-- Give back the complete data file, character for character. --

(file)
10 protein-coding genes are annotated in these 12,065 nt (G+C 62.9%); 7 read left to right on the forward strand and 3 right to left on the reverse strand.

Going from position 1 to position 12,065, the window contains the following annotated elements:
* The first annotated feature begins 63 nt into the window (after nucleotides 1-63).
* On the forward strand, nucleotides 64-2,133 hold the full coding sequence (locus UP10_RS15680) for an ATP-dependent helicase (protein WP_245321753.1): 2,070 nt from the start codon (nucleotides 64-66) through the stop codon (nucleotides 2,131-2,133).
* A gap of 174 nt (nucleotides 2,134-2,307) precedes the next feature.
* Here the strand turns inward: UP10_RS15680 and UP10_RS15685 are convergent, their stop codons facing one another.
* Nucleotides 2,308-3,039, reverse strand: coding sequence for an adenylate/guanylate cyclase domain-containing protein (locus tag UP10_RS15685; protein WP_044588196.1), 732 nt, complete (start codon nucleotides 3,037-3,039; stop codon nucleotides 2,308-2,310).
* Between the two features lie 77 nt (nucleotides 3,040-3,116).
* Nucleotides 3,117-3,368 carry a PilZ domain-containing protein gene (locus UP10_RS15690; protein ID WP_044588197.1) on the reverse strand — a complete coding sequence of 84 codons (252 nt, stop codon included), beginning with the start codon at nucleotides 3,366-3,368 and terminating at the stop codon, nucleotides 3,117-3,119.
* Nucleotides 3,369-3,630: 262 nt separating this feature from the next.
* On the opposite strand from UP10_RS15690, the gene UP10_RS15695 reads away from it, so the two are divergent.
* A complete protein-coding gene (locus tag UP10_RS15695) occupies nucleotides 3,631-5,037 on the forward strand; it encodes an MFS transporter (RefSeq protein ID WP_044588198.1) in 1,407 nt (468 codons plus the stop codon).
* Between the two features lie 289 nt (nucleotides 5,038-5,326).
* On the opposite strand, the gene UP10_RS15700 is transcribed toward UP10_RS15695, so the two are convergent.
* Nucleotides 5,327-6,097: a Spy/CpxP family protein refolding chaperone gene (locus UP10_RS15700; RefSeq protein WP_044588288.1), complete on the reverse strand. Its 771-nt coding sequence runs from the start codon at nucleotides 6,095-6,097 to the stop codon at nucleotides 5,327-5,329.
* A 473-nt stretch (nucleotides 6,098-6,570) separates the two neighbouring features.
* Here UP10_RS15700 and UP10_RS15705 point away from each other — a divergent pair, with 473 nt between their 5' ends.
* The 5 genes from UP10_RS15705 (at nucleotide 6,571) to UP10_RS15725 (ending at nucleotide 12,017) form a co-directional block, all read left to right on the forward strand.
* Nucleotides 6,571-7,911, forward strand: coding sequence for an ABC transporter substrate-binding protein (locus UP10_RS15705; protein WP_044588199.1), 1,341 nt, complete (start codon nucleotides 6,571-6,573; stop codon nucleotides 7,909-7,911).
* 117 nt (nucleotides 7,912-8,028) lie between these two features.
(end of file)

10 protein-coding genes are annotated in these 12,065 nt (G+C 62.9%); 7 read left to right on the forward strand and 3 right to left on the reverse strand.

Going from position 1 to position 12,065, the window contains the following annotated elements:
* The first annotated feature begins 63 nt into the window (after nucleotides 1-63).
* On the forward strand, nucleotides 64-2,133 hold the full coding sequence (locus UP10_RS15680) for an ATP-dependent helicase (protein WP_245321753.1): 2,070 nt from the start codon (nucleotides 64-66) through the stop codon (nucleotides 2,131-2,133).
* A gap of 174 nt (nucleotides 2,134-2,307) precedes the next feature.
* Here the strand turns inward: UP10_RS15680 and UP10_RS15685 are convergent, their stop codons facing one another.
* Nucleotides 2,308-3,039, reverse strand: coding sequence for an adenylate/guanylate cyclase domain-containing protein (locus tag UP10_RS15685; protein WP_044588196.1), 732 nt, complete (start codon nucleotides 3,037-3,039; stop codon nucleotides 2,308-2,310).
* Between the two features lie 77 nt (nucleotides 3,040-3,116).
* Nucleotides 3,117-3,368 carry a PilZ domain-containing protein gene (locus UP10_RS15690; protein ID WP_044588197.1) on the reverse strand — a complete coding sequence of 84 codons (252 nt, stop codon included), beginning with the start codon at nucleotides 3,366-3,368 and terminating at the stop codon, nucleotides 3,117-3,119.
* Nucleotides 3,369-3,630: 262 nt separating this feature from the next.
* On the opposite strand from UP10_RS15690, the gene UP10_RS15695 reads away from it, so the two are divergent.
* A complete protein-coding gene (locus tag UP10_RS15695) occupies nucleotides 3,631-5,037 on the forward strand; it encodes an MFS transporter (RefSeq protein ID WP_044588198.1) in 1,407 nt (468 codons plus the stop codon).
* Between the two features lie 289 nt (nucleotides 5,038-5,326).
* On the opposite strand, the gene UP10_RS15700 is transcribed toward UP10_RS15695, so the two are convergent.
* Nucleotides 5,327-6,097: a Spy/CpxP family protein refolding chaperone gene (locus UP10_RS15700; RefSeq protein WP_044588288.1), complete on the reverse strand. Its 771-nt coding sequence runs from the start codon at nucleotides 6,095-6,097 to the stop codon at nucleotides 5,327-5,329.
* A 473-nt stretch (nucleotides 6,098-6,570) separates the two neighbouring features.
* Here UP10_RS15700 and UP10_RS15705 point away from each other — a divergent pair, with 473 nt between their 5' ends.
* The 5 genes from UP10_RS15705 (at nucleotide 6,571) to UP10_RS15725 (ending at nucleotide 12,017) form a co-directional block, all read left to right on the forward strand.
* Nucleotides 6,571-7,911, forward strand: coding sequence for an ABC transporter substrate-binding protein (locus UP10_RS15705; protein WP_044588199.1), 1,341 nt, complete (start codon nucleotides 6,571-6,573; stop codon nucleotides 7,909-7,911).
* 117 nt (nucleotides 7,912-8,028) lie between these two features.